Monday, May 15, 2006

Happy Syttende Mai

Wednesday May 17 is Norway's Constitution Day, similar to our July 4. Norwegian Americans will be celebrating the Syttende Mai (SET'-na-my') in many places including the Minneapolis St. Paul area where four locations are used just to handle the crowds. The largest one in our state runs this weekend in Stoughton just south of Madison. They are expecting over 40,000 visitors for not one but two parades, Norwegian dancers, rosemaling, and the Crazy Legs Run which begins at the State Capitol and finishes in Stoughton.

Roughly 10% of Wisconsinites can point to Norway as a genealogy point of orgin. There are pockets of Norwegians all over the state: Iola-Scandinavia, Stoughton, Mount Horeb, Coon Valley (near Viroqua), Spring Valley, River Falls, Baldwin, and of course nearby Winchester,WI.

Mount Horeb has long nosed Norwegian Trolls nosing in on your business everywhere you look and "Little Norway", a great place to visit. Some immigrants settled in southern Wisconsin but many more were spooked by the Orms(snakes) and preferred to be farther north. The area from Eau Claire to the Twin Cities is heavily infested with Norwegians. Garrison Keillor lived in that area of Wisconsin for many years and his story ideas reflect it. If I visited one of my relatives up that way and was given a piece of rhubarb pie I might be offered the rest of it to take home, and if I didn't I'd have one Norwegian baker hopping mad at me. Uffda!

I find the Winchester, Wisconsin group the most interesting. This is all because of a book written about one family that came from Norway and settled there. It is a very personal genealogy which on the surface would sound boring, but the exact opposite is the case. It is titled: 'Wisconsin My Home'. It is much much more than a genealogy, it's an everyman's tale of Europeans who came to the midwest...their successes, failures, and all of the detail in between. What first caught my attention was a death on board the Steamer headed for America. The ship's captain ordered the body thrown into the Atlantic for health reasons. At the moment it was done a whale which had been following the ship bolted out of the water and grabbed the body in its jaws and disappeared. The family boarded smaller vessels to transverse the Great Lakes and eventually a small boat in Green Bay to go up the Fox River. They made it to Winneconne or Omro, I can't remember which, and while waiting all day for friends in Winchester to come and lead the way to their new home they had a terrifying experience. A rich childless couple of English origin tried to buy their youngest son!!! To leave the secure trappings of home and the Norwegian language and arrive in this distant foreign place and in the first few hours have a total stranger try to buy your own flesh and blood??! They must have thought they had arrived at the pit of Hell. Their first experience in America! 'Wisconsin My Home' is a must read, one which grips and at times is impossible to put down. Published about 1950, it has been reissued in paperback. Oshkosh Public Library has three or four original hardcover copies with beautiful plates(pictures).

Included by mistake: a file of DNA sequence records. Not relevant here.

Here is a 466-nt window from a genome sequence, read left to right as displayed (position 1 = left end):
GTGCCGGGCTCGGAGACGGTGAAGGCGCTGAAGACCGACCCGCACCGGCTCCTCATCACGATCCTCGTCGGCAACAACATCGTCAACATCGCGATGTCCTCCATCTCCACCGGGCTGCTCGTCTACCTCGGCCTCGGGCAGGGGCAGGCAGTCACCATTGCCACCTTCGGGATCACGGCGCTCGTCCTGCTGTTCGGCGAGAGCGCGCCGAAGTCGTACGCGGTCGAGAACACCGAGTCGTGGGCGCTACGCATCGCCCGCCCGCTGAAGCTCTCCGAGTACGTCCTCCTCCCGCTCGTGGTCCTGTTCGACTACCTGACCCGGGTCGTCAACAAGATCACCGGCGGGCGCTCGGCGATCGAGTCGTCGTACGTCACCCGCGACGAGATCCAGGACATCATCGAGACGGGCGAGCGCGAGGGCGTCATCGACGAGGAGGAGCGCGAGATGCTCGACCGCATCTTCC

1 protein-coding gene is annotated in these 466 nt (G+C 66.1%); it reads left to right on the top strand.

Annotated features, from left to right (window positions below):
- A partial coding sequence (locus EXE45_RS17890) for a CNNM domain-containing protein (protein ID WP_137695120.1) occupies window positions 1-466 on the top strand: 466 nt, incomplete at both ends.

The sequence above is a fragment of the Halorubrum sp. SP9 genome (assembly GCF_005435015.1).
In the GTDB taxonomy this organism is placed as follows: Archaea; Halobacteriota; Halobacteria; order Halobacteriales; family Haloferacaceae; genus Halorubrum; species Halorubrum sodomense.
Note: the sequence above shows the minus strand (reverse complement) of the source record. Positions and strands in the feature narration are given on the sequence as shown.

More about the Syttende Mai can be learned at the Sons of Norway, also the Decorah, Iowa celebration. Decorah houses the official Norwegian-American Museum and Genealogy Center.

A bit of history...
The people from the Land of the Midnight Sun had a pagan celebration of note. On the summer equinox, June 20-21 the longest day of the year, the northernmost Norwegians would party all night. Night would never actually occur, it would just get dim for an hour with the sun still visible on the horizon. They would drink and dance naked around bonfires and I will let your imagination complete the party. A very toned down version of this will happen at Little Norway in June. Weeks after a person could get cleansed of sin by celebrating St. Olaf's Day. Yes! There is a St. Olaf, and why is it that the church of Rome always put religious holidays close to pagan rituals on the calendar?

I will celebrate by eating lefse, a soft unleavened flat potato bread which is great for any meal. Pick&Save has it. Festival does too. It's in the refrigerated section with the Mexican wraps. Great finger food, you can wrap your omelette in it to eat on the way to work, put your cold cuts and cheese in it for lunch, and a tortilla later in the day. For lefse go here and here. Hint: Nuke a store boughten piece for 7-10 seconds to give it that just off the grill heat.

UFFDA! Dat lefse is goooood stuff. YOU BETCHA!

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